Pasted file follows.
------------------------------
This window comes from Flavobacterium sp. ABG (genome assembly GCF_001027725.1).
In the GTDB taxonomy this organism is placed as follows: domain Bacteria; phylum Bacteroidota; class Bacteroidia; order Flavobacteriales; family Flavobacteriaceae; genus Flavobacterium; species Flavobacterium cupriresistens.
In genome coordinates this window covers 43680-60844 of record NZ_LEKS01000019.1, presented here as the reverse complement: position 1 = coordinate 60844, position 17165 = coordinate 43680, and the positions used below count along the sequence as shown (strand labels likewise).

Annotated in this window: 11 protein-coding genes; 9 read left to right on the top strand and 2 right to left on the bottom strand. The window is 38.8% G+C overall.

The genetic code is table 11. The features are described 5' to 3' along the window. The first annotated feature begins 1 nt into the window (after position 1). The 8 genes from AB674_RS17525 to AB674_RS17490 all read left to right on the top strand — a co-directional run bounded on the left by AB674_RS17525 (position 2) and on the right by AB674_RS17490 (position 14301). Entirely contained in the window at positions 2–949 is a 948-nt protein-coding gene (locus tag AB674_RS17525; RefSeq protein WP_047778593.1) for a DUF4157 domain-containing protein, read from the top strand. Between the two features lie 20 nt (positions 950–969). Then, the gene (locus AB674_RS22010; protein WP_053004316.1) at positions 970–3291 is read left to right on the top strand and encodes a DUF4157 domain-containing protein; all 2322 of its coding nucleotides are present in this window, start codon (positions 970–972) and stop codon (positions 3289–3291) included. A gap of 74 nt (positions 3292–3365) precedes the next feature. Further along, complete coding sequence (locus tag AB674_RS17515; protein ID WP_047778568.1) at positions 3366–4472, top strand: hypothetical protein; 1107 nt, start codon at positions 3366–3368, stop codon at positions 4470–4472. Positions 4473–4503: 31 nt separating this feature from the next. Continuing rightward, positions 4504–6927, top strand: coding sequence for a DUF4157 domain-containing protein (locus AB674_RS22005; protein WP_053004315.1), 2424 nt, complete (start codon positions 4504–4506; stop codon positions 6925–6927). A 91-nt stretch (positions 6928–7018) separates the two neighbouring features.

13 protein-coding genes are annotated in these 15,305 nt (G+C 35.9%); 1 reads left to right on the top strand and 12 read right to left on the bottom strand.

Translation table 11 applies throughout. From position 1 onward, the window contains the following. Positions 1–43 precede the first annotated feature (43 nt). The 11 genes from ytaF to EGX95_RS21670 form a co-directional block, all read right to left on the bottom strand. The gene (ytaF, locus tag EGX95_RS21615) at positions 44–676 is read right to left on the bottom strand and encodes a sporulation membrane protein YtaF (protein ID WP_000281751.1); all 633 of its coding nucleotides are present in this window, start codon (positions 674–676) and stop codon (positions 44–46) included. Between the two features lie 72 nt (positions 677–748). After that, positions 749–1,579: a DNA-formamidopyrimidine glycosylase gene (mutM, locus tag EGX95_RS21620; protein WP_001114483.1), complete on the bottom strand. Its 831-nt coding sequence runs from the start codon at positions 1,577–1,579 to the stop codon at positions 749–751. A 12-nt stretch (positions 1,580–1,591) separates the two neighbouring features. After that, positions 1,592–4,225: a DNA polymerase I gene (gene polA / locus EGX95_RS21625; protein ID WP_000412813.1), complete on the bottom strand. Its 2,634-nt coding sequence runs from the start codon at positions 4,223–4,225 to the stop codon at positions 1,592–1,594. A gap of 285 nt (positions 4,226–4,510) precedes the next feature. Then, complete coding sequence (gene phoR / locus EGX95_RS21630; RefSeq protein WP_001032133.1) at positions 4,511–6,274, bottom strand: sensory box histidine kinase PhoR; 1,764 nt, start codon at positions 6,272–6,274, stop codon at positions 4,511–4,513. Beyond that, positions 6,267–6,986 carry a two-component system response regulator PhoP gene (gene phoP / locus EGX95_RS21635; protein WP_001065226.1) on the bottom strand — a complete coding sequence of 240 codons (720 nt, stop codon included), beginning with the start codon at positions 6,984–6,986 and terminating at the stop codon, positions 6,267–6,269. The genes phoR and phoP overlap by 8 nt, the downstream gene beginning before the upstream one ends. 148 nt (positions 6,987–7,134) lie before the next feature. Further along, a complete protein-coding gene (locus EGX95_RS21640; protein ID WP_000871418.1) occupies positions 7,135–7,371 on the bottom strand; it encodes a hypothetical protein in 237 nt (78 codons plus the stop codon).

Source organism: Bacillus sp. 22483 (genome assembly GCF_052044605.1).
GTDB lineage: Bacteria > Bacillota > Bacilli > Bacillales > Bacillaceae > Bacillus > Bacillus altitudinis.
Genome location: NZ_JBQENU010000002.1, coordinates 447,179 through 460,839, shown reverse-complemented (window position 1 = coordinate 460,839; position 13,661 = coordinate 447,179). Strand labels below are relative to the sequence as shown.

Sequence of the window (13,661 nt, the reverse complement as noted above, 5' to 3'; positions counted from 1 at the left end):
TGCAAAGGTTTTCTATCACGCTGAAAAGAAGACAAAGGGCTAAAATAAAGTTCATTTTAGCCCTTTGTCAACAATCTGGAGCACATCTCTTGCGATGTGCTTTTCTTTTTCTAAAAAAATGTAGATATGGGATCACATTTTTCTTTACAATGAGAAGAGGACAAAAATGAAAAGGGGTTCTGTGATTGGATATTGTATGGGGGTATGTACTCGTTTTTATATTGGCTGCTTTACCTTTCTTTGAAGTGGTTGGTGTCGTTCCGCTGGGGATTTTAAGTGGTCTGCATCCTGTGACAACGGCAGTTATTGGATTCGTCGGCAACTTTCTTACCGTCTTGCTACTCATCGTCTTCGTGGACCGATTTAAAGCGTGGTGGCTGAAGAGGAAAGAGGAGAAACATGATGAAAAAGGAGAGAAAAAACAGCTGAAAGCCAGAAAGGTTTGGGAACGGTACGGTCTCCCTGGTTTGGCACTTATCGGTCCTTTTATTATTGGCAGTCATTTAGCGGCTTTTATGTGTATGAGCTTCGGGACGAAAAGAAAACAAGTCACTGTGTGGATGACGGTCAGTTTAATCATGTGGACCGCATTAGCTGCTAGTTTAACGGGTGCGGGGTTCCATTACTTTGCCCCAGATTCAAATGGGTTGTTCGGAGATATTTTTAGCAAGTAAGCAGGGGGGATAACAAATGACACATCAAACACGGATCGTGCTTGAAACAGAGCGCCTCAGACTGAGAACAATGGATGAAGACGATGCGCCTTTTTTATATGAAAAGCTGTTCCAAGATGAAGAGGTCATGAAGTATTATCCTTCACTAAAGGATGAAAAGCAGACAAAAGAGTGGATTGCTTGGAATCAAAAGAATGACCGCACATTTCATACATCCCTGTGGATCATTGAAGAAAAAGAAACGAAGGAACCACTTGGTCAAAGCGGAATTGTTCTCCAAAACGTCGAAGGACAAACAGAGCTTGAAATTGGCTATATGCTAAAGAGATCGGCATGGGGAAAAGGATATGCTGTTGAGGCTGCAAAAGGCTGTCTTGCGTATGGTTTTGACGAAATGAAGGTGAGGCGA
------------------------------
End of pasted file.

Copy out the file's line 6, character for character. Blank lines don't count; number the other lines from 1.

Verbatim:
13 protein-coding genes are annotated in these 15,305 nt (G+C 35.9%); 1 reads left to right on the top strand and 12 read right to left on the bottom strand.